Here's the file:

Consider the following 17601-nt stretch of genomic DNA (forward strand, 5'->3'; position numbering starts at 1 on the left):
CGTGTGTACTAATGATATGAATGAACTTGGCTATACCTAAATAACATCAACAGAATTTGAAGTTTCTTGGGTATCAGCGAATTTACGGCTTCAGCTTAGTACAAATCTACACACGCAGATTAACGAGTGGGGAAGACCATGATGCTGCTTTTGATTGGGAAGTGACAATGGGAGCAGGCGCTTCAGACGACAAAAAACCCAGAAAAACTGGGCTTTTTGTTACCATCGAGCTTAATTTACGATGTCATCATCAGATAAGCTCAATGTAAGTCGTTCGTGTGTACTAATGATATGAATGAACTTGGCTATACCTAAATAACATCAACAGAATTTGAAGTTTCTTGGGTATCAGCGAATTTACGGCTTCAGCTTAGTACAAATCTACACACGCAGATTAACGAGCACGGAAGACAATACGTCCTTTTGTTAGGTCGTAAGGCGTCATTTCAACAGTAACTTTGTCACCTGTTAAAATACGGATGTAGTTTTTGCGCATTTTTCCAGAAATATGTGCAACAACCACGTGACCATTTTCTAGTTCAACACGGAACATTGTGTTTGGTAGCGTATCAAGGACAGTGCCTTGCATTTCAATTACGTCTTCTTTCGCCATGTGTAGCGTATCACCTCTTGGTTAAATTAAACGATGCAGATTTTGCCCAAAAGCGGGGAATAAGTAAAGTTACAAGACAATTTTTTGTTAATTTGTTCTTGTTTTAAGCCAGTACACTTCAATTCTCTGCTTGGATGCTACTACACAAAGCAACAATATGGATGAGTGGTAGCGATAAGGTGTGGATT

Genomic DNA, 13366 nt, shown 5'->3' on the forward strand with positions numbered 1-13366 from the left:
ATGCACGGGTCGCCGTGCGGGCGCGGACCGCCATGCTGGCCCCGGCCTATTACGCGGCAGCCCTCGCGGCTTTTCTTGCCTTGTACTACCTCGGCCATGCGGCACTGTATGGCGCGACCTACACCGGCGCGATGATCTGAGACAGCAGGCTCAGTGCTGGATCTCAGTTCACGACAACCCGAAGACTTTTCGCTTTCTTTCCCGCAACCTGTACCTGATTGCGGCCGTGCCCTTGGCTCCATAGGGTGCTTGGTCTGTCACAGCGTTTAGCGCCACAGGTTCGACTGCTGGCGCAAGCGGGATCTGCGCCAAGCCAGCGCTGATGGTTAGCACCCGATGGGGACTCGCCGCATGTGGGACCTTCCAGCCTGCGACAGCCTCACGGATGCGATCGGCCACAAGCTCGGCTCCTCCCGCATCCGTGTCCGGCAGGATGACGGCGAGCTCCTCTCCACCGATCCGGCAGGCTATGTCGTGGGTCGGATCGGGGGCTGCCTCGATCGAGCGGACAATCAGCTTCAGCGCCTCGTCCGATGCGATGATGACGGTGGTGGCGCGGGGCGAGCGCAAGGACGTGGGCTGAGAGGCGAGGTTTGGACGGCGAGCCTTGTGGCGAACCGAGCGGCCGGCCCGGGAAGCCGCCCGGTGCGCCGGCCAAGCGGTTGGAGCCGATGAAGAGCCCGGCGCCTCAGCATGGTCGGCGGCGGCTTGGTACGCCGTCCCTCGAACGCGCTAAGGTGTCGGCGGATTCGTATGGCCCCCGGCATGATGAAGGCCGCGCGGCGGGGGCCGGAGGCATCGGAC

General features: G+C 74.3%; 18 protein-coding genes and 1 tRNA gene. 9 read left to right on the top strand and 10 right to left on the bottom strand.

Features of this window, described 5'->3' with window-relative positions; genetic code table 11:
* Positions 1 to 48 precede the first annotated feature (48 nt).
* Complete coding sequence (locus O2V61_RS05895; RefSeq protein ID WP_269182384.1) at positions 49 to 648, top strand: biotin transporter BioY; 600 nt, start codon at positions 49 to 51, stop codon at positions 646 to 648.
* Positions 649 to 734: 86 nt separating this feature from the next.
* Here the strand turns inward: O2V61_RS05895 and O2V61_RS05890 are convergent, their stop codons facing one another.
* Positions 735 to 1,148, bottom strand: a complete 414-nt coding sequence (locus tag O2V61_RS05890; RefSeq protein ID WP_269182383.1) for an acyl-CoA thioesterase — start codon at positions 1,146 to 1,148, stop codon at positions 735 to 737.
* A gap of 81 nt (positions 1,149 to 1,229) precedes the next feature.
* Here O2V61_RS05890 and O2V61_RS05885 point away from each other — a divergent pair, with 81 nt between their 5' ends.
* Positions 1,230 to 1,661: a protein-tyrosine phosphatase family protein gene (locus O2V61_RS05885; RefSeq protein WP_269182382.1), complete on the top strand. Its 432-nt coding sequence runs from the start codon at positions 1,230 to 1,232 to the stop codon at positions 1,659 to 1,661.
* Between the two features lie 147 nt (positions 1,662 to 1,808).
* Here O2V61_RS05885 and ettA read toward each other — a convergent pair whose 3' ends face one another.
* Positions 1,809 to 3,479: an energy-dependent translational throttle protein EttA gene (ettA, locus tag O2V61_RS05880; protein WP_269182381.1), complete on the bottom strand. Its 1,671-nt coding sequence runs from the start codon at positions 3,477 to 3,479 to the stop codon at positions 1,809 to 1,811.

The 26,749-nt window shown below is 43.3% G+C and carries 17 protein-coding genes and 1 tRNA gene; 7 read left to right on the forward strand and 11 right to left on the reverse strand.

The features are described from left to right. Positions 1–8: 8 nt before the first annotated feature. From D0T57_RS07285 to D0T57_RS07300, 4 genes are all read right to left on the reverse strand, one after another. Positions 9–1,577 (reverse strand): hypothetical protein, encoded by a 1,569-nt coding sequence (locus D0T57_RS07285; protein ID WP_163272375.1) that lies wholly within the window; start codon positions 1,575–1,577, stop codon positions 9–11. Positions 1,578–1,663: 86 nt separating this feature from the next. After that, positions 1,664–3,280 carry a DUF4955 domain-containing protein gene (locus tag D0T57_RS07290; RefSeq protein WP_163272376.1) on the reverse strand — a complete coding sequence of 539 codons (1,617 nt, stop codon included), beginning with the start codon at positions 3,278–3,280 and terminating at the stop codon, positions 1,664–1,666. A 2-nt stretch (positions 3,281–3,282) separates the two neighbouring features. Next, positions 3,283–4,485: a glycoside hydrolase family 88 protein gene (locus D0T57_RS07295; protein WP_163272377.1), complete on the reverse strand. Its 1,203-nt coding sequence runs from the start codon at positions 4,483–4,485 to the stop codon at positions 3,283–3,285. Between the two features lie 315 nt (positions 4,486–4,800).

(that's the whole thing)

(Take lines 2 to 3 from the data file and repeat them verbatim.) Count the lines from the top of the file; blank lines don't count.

CGTGTGTACTAATGATATGAATGAACTTGGCTATACCTAAATAACATCAACAGAATTTGAAGTTTCTTGGGTATCAGCGAATTTACGGCTTCAGCTTAGTACAAATCTACACACGCAGATTAACGAGTGGGGAAGACCATGATGCTGCTTTTGATTGGGAAGTGACAATGGGAGCAGGCGCTTCAGACGACAAAAAACCCAGAAAAACTGGGCTTTTTGTTACCATCGAGCTTAATTTACGATGTCATCATCAGATAAGCTCAATGTAAGTCGTTCGTGTGTACTAATGATATGAATGAACTTGGCTATACCTAAATAACATCAACAGAATTTGAAGTTTCTTGGGTATCAGCGAATTTACGGCTTCAGCTTAGTACAAATCTACACACGCAGATTAACGAGCACGGAAGACAATACGTCCTTTTGTTAGGTCGTAAGGCGTCATTTCAACAGTAACTTTGTCACCTGTTAAAATACGGATGTAGTTTTTGCGCATTTTTCCAGAAATATGTGCAACAACCACGTGACCATTTTCTAGTTCAACACGGAACATTGTGTTTGGTAGCGTATCAAGGACAGTGCCTTGCATTTCAATTACGTCTTCTTTCGCCATGTGTAGCGTATCACCTCTTGGTTAAATTAAACGATGCAGATTTTGCCCAAAAGCGGGGAATAAGTAAAGTTACAAGACAATTTTTTGTTAATTTGTTCTTGTTTTAAGCCAGTACACTTCAATTCTCTGCTTGGATGCTACTACACAAAGCAACAATATGGATGAGTGGTAGCGATAAGGTGTGGATT

Genomic DNA, 13366 nt, shown 5'->3' on the forward strand with positions numbered 1-13366 from the left: